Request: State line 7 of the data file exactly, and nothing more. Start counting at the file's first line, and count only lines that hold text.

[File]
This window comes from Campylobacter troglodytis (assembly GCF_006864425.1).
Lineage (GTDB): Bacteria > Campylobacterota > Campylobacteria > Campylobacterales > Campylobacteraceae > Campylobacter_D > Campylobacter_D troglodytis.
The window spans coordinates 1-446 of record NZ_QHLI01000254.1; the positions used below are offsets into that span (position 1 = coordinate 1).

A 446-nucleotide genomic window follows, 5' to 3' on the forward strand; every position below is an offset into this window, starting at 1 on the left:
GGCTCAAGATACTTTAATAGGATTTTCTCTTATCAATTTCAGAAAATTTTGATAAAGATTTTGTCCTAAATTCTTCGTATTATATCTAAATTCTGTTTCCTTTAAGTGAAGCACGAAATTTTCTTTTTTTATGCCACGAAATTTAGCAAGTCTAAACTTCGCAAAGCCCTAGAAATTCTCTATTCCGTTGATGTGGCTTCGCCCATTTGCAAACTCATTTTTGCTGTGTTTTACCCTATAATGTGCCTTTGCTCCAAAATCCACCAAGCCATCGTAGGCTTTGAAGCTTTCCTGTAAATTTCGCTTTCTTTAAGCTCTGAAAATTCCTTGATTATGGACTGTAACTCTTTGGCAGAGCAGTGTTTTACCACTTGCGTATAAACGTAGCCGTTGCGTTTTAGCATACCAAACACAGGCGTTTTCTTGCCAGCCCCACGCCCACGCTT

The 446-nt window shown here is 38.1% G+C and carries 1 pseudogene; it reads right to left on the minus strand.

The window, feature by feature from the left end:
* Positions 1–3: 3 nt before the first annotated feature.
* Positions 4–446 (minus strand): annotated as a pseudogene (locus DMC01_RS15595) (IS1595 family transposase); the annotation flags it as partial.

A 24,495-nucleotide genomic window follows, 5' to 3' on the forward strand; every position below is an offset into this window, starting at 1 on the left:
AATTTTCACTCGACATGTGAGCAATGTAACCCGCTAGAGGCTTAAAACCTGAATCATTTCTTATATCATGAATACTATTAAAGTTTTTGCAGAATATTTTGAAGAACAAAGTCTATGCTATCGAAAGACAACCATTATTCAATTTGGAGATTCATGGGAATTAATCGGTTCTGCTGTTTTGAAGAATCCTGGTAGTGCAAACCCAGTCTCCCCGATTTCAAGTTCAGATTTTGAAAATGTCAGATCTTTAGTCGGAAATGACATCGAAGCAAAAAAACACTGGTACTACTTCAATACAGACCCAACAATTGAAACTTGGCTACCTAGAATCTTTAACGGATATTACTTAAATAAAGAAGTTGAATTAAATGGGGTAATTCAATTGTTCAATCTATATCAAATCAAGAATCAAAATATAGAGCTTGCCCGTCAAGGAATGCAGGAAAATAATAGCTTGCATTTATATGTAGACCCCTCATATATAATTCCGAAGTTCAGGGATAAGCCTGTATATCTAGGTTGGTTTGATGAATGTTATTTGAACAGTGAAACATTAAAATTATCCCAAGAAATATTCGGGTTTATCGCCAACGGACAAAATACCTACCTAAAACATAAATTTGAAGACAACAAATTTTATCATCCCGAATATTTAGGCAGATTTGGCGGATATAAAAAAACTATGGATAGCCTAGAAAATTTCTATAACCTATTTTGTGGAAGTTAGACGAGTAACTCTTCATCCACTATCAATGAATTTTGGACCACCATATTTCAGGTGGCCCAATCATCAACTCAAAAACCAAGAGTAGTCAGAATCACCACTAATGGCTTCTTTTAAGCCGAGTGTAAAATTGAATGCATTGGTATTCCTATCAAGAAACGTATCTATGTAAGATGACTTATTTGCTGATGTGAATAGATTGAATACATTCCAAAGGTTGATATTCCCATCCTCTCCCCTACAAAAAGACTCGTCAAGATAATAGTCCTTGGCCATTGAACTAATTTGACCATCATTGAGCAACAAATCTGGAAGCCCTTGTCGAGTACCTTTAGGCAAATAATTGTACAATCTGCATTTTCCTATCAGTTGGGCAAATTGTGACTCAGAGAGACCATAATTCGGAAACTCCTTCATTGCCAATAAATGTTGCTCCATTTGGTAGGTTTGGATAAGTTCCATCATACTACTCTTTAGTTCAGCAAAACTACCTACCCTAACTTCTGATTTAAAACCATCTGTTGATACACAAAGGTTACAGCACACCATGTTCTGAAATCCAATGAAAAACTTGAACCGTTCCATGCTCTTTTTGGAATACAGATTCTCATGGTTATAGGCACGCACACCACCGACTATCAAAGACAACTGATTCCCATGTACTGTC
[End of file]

The window, feature by feature from the left end: